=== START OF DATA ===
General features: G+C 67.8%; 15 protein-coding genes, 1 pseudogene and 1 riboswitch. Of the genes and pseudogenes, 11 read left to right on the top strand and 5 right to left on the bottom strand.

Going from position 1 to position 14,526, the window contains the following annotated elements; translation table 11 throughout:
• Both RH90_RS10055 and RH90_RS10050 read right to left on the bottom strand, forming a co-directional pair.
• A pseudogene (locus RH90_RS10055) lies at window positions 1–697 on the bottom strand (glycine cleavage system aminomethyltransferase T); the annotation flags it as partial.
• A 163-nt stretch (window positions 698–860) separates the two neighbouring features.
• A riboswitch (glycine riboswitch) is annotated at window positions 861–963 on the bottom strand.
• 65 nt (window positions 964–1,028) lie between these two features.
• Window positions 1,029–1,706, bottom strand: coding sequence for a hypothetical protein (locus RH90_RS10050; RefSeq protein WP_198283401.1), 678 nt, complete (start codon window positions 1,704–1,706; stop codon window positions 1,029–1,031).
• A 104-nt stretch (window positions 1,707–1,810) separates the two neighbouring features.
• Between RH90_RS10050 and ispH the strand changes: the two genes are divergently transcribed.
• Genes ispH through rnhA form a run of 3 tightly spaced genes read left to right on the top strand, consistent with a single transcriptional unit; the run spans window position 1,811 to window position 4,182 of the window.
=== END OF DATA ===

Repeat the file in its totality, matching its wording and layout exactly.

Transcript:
General features: G+C 67.8%; 15 protein-coding genes, 1 pseudogene and 1 riboswitch. Of the genes and pseudogenes, 11 read left to right on the top strand and 5 right to left on the bottom strand.

Going from position 1 to position 14,526, the window contains the following annotated elements; translation table 11 throughout:
• Both RH90_RS10055 and RH90_RS10050 read right to left on the bottom strand, forming a co-directional pair.
• A pseudogene (locus RH90_RS10055) lies at window positions 1–697 on the bottom strand (glycine cleavage system aminomethyltransferase T); the annotation flags it as partial.
• A 163-nt stretch (window positions 698–860) separates the two neighbouring features.
• A riboswitch (glycine riboswitch) is annotated at window positions 861–963 on the bottom strand.
• 65 nt (window positions 964–1,028) lie between these two features.
• Window positions 1,029–1,706, bottom strand: coding sequence for a hypothetical protein (locus RH90_RS10050; RefSeq protein WP_198283401.1), 678 nt, complete (start codon window positions 1,704–1,706; stop codon window positions 1,029–1,031).
• A 104-nt stretch (window positions 1,707–1,810) separates the two neighbouring features.
• Between RH90_RS10050 and ispH the strand changes: the two genes are divergently transcribed.
• Genes ispH through rnhA form a run of 3 tightly spaced genes read left to right on the top strand, consistent with a single transcriptional unit; the run spans window position 1,811 to window position 4,182 of the window.